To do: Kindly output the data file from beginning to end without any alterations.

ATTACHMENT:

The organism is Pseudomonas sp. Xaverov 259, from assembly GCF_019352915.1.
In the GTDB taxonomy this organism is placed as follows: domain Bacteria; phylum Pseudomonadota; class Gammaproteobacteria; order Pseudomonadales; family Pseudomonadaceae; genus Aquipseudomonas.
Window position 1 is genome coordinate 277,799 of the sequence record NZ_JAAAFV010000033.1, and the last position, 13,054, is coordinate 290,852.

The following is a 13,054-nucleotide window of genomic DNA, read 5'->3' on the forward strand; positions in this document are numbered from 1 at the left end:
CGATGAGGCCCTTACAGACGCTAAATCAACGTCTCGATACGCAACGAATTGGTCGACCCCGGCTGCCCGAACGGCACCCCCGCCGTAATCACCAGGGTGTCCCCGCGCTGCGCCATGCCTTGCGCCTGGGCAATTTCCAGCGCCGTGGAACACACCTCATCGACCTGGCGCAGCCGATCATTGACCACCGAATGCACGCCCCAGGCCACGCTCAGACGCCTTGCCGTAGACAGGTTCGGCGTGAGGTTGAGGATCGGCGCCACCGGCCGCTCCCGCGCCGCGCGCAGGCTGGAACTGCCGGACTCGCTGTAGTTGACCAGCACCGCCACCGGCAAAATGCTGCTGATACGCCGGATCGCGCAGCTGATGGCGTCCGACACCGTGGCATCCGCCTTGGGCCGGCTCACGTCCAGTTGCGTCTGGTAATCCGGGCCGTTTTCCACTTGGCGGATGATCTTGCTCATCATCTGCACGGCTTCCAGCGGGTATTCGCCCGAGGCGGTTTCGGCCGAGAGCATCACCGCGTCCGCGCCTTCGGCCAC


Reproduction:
The organism is Pseudomonas sp. Xaverov 259, from assembly GCF_019352915.1.
In the GTDB taxonomy this organism is placed as follows: domain Bacteria; phylum Pseudomonadota; class Gammaproteobacteria; order Pseudomonadales; family Pseudomonadaceae; genus Aquipseudomonas.
Window position 1 is genome coordinate 277,799 of the sequence record NZ_JAAAFV010000033.1, and the last position, 13,054, is coordinate 290,852.

The following is a 13,054-nucleotide window of genomic DNA, read 5'->3' on the forward strand; positions in this document are numbered from 1 at the left end:
CGATGAGGCCCTTACAGACGCTAAATCAACGTCTCGATACGCAACGAATTGGTCGACCCCGGCTGCCCGAACGGCACCCCCGCCGTAATCACCAGGGTGTCCCCGCGCTGCGCCATGCCTTGCGCCTGGGCAATTTCCAGCGCCGTGGAACACACCTCATCGACCTGGCGCAGCCGATCATTGACCACCGAATGCACGCCCCAGGCCACGCTCAGACGCCTTGCCGTAGACAGGTTCGGCGTGAGGTTGAGGATCGGCGCCACCGGCCGCTCCCGCGCCGCGCGCAGGCTGGAACTGCCGGACTCGCTGTAGTTGACCAGCACCGCCACCGGCAAAATGCTGCTGATACGCCGGATCGCGCAGCTGATGGCGTCCGACACCGTGGCATCCGCCTTGGGCCGGCTCACGTCCAGTTGCGTCTGGTAATCCGGGCCGTTTTCCACTTGGCGGATGATCTTGCTCATCATCTGCACGGCTTCCAGCGGGTATTCGCCCGAGGCGGTTTCGGCCGAGAGCATCACCGCGTCCGCGCCTTCGGCCAC